Well, I have no shame in admitting that the movie entertains throughout in a manner reminiscent more of an 80s genre movie than a 90s one, excepting the CGI of course! The Eiffel Tower rescue gets things off to a fun start and Andy’s clumsiness around the gorgeous Serafine is rather endearing. There’s is a scene in a cafe which always cracks me up when he is trying to impress her and totally embarrasses himself; she sees writing on a piece of paper by his friends about ‘scoring’ with her, makes condoms fall out of his pocket and then gets him to blow up one of said condoms, telling him French girls like it! Of course many will find it hard to understand what she sees in him but that’s often the case in movies written by men! Except for the opening sequence, the werewolf element is brought into the story very gradually though there’s much lycanthrope action in the second half. The highlights for me are a funny repeat of An American Werewolf In London’s blackly comic sub plot of the hero’s dead friend returning to him and, best of all, a bit where Seraphim tries to get the ill, bedridden Andy by removing her top and bra, sitting astride him and placing his hands on her breasts! Wouldn’t calm me down, that’s for sure………..
Although there is a distinct lack of edge to the proceedings, the major criticism of Paris is of the CG effects, and that’s understandable! When the werewolves are running around they just don’t fit in with the rest of their surroundings and the creatures themselves don’t look very lupine, especially their heads – though other films such as the Underworld series share this fault. I wonder if the designers ever referred to pictures of a wolfves at all! As monsters though they are effectively ugly, with much effort made to differ them somewhat in looks. With the transformations okay but too brief and nowhere near the brilliant pain and horror of those in London, it’s certainly reasonable to admit that effects-wise the film is a letdown, though watching it again a few nights ago I’ve certainly seen worse in much more recent efforts. What keeps the film fresh for me are the laughs, including some probably ‘unintentionally funny but funny nonetheless’ bits such as one guy suddenly becoming incredibly agile as he escapes from a cell, and the story, which is actually quite good. I like the use of injections in bringing on changes, and love the idea of annoying American tourists being lured into clubs as dinner for Parisian lycanthropes. This time around I wondered if Eli Roth hadn’t been indirectly influenced by this movie for Hostel.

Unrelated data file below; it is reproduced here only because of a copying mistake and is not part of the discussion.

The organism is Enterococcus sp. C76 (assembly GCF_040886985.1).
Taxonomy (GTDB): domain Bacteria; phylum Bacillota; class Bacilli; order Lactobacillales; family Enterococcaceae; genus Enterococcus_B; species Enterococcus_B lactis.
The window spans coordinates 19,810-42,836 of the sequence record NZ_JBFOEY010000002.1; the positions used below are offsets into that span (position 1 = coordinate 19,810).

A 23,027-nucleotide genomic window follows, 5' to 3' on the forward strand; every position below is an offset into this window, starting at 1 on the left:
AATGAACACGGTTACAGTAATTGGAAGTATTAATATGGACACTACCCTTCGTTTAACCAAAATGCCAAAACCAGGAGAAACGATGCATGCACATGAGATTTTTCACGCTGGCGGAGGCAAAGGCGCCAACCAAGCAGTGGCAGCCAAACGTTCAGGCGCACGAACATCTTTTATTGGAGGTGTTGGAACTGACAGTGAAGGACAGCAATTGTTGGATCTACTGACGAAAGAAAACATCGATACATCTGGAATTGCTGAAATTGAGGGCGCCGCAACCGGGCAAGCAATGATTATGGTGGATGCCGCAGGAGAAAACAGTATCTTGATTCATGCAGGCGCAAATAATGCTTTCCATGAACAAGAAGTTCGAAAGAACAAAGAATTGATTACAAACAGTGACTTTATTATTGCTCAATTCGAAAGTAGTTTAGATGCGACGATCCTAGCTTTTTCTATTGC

As stated before Paris remains tame in terms of what it shows on screen and would probably be given a ‘12A’ rating now. The odd bit which looks like is going to turn really dark, like when Andy picks up a drunken, slutty tourist and takes her to a cemetery to feed on, usually doesn’t follow through, and director Anthony Waller overdoes the flashy editing to compensate, though it makes the movie look quite ‘modern’ at times. Tom Everett Scott is a likeable hero but of course for me the movie belongs to Julie Delpy as easily the sexiest werewolf in screen history, almost the ultimate mysterious, glamorous French girl every young male probably dreams of meeting in Paris but rarely actually does! Of course it’s a clichéd character but Delpy makes her quite convincing, though watching this and looking at her filmography makes me understand why she gave on a Hollywood which obviously wasn’t giving her the parts she deserved. An American Werewolf In Paris remains easy, relaxing viewing for me, and I really think that with improved special effects it would have a much better reputation……….